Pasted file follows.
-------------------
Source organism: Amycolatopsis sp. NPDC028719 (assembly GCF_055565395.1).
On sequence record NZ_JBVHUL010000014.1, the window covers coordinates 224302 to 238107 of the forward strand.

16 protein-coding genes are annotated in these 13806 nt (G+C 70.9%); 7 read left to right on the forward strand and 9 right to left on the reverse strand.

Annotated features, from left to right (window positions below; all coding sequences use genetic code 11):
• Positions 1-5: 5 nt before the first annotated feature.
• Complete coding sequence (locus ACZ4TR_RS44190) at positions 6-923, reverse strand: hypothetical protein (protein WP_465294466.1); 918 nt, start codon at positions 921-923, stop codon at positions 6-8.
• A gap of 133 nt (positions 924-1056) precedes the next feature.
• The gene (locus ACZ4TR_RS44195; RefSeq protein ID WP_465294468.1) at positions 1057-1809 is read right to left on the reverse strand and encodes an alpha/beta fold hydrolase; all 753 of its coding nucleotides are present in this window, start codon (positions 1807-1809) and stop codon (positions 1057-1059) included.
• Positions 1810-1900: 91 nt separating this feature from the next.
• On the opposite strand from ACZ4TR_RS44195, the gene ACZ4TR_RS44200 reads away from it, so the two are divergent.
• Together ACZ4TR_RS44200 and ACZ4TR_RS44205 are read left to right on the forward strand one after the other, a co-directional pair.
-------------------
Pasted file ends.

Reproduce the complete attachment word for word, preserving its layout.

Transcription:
Source organism: Amycolatopsis sp. NPDC028719 (assembly GCF_055565395.1).
On sequence record NZ_JBVHUL010000014.1, the window covers coordinates 224302 to 238107 of the forward strand.

16 protein-coding genes are annotated in these 13806 nt (G+C 70.9%); 7 read left to right on the forward strand and 9 right to left on the reverse strand.

Annotated features, from left to right (window positions below; all coding sequences use genetic code 11):
• Positions 1-5: 5 nt before the first annotated feature.
• Complete coding sequence (locus ACZ4TR_RS44190) at positions 6-923, reverse strand: hypothetical protein (protein WP_465294466.1); 918 nt, start codon at positions 921-923, stop codon at positions 6-8.
• A gap of 133 nt (positions 924-1056) precedes the next feature.
• The gene (locus ACZ4TR_RS44195; RefSeq protein ID WP_465294468.1) at positions 1057-1809 is read right to left on the reverse strand and encodes an alpha/beta fold hydrolase; all 753 of its coding nucleotides are present in this window, start codon (positions 1807-1809) and stop codon (positions 1057-1059) included.
• Positions 1810-1900: 91 nt separating this feature from the next.
• On the opposite strand from ACZ4TR_RS44195, the gene ACZ4TR_RS44200 reads away from it, so the two are divergent.
• Together ACZ4TR_RS44200 and ACZ4TR_RS44205 are read left to right on the forward strand one after the other, a co-directional pair.